Insurance payout delays, soaring premiums pressure Queensland tourism operators post-Yasi
Queensland tourism experts say operators have made good progress recovering from Cyclone Yasi, but long waits to receive insurance payouts and soaring premiums have been too much for some operators to bear.
Speaking after news the boutique resort Elandra Mission Beach has closed its doors to customers to focus instead on conferences and events, David Gschwind of the Queensland Tourism Industry Council says for some businesses, premium rises are a "bridge too far".
"Even owner-operators are unwilling to stump up the money when even until a few months ago the market was very soft," Gschwind says.
"It's a genuine issue and it's not something we can control."
Last year was a record year for catastrophes, with insurance giant QBE yesterday becoming the third in the sector to cut its earnings on the recent disasters. The Insurance Council of Australia says reinsurance costs have risen by 50% and QBE is quoted saying yesterday that average premiums would rise by 15%.
Gschwind says the premium increase for his Brisbane property – which is on a hill – was 80%, and he's heard of three-digit rises across the state.
According to financial comparison site Canstar Cannex, the median cost of premiums for home and contents insurance in Queensland increased by 14%, or just under $1,200. It said in October that 31% of Queensland policies had increased by more than 20%, with an increase of up to 41% in one flood-affected regional postcode and up to 36% in a similarly affected Brisbane postcode also observed.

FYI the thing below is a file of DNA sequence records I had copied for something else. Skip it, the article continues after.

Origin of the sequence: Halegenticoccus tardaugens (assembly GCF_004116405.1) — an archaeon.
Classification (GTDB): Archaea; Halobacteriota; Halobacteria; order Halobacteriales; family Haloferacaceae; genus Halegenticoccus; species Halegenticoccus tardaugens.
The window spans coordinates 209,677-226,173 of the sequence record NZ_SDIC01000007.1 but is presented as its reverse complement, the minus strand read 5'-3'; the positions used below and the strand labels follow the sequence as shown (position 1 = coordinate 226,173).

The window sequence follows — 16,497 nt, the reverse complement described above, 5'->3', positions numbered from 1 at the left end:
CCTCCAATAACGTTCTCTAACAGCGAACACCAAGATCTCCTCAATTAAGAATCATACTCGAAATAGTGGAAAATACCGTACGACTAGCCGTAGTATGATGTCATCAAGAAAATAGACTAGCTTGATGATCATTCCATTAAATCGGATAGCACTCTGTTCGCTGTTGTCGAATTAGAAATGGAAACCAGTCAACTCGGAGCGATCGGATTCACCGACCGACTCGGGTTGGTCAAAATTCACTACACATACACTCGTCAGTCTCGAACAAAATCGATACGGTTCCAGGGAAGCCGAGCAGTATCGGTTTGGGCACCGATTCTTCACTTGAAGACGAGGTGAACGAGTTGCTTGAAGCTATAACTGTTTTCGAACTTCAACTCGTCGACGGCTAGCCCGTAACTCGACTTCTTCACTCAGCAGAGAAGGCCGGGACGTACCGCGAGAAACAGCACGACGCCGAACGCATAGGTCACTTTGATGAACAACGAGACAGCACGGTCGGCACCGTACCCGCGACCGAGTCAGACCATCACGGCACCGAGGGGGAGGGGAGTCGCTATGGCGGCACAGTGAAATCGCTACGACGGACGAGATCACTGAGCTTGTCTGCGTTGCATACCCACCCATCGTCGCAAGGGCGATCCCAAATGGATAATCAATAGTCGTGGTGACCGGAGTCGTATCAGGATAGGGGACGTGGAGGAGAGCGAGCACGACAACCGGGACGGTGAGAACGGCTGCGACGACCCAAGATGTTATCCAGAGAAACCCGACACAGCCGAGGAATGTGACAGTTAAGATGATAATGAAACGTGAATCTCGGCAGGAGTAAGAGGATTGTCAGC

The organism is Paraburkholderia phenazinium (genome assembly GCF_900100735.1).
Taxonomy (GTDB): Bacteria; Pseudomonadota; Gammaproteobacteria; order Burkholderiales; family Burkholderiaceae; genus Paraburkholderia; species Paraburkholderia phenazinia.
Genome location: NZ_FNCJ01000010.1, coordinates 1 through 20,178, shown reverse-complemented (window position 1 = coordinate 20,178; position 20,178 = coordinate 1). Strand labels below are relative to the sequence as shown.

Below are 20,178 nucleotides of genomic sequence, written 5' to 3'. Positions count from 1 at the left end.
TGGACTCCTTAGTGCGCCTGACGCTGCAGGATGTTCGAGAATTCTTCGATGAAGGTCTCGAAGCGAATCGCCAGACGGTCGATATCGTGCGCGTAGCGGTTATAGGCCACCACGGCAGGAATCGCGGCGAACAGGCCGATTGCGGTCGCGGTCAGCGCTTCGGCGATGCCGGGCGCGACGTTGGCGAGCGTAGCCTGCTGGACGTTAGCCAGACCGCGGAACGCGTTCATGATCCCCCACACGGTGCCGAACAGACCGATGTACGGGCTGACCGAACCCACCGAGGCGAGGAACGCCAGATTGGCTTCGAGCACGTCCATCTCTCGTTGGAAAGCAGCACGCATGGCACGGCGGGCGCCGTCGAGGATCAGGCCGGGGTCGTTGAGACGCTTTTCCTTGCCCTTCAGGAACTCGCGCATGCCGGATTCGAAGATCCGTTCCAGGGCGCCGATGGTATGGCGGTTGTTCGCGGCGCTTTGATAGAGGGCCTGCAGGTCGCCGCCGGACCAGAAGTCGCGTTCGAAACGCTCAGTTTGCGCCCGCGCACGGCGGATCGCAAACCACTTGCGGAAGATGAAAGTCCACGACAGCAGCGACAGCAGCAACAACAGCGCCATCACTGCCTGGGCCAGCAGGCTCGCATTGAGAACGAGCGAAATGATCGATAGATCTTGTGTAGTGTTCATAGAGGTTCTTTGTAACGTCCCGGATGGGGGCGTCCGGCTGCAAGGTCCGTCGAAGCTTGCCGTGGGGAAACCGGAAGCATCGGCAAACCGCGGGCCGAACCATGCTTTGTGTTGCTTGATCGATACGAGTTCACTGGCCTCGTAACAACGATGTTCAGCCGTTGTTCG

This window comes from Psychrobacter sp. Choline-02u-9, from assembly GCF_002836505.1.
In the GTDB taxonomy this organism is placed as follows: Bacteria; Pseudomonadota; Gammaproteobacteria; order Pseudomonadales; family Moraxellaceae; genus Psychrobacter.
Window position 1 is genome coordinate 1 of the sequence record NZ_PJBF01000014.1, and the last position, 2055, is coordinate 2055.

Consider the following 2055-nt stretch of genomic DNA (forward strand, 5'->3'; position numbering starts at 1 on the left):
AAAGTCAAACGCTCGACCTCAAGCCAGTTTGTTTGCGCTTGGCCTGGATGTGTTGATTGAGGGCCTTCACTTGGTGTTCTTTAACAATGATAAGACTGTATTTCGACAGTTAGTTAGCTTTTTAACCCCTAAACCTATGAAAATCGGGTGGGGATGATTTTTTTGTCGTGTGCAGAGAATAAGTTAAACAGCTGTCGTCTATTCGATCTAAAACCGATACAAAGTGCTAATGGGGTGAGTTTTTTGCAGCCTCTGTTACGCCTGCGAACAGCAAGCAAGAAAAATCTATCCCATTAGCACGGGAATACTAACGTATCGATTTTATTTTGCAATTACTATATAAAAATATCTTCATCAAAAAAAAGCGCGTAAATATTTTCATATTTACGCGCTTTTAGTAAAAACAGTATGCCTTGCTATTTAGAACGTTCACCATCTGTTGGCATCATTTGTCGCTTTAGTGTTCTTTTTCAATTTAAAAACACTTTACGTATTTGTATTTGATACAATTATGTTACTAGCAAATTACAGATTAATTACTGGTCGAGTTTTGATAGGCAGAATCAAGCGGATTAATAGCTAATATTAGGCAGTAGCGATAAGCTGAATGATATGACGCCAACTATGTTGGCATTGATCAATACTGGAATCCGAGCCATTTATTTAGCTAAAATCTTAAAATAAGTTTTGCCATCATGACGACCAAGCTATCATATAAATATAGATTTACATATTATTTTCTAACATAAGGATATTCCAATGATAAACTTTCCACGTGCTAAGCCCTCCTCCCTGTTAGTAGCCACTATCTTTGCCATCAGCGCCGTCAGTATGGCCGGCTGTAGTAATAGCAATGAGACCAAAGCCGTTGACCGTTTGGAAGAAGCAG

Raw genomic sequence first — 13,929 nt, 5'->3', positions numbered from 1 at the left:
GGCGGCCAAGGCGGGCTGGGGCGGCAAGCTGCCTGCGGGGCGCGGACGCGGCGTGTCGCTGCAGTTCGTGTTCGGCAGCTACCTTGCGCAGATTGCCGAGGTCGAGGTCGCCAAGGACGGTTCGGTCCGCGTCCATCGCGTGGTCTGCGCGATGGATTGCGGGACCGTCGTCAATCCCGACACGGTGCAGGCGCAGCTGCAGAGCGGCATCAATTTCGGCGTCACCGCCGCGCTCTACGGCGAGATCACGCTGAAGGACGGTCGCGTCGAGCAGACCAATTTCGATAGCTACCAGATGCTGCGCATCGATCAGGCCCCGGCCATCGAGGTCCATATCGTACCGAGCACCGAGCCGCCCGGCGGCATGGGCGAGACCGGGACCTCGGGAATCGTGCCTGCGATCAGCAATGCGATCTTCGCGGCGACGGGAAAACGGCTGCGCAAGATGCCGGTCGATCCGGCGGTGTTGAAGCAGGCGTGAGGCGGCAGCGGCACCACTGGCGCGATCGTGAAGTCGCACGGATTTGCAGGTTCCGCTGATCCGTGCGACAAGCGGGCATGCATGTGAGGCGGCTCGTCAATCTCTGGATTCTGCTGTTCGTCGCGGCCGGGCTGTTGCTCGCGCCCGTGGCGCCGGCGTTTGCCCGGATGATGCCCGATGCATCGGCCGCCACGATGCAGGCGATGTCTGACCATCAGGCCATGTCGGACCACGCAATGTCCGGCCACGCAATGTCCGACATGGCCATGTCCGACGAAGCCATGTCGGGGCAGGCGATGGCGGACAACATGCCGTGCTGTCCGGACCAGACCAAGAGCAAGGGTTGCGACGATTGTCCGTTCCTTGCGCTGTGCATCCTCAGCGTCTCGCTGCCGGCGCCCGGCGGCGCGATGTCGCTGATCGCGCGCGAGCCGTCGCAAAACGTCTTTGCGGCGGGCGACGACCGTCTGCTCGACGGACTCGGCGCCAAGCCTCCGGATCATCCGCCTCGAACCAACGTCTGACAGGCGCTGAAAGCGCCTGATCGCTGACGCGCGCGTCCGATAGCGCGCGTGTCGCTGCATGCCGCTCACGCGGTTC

Richard Blanchette, tourism industry recovery officer with Tourism Tropical North Queensland, says the Cassowary Coast – hardest hit by Cyclone Yasi – had come a long way through 2011, but long waits for insurance payouts had delayed the recovery process.
With January and February a quiet trading time time, Blanchette expects local businesses to start the year with some tough decisions.
"For a lot of them post cyclone, their decisions are based on survival," he says. Beyond business-to-business problems, Blanchette says waiting for infrastructure such as walking tracks had weighed on some businesses.
The closure of Elandra Mission Beach to guests follows the sale of the Bedarra Island Resort in Far North Queensland late last year to the Charlton Hotel Group, which plans to refurbish the battered resort.
Dunk Island Resort has also been sold to Peter Bond, the chief executive of gas company Linc Energy. Linc said this morning that it intends to reopen Dunk Island as a five-star resort.
It's believed that a buyer for Club Med's only Australian resort on Queensland's Lindeman Island will emerge soon.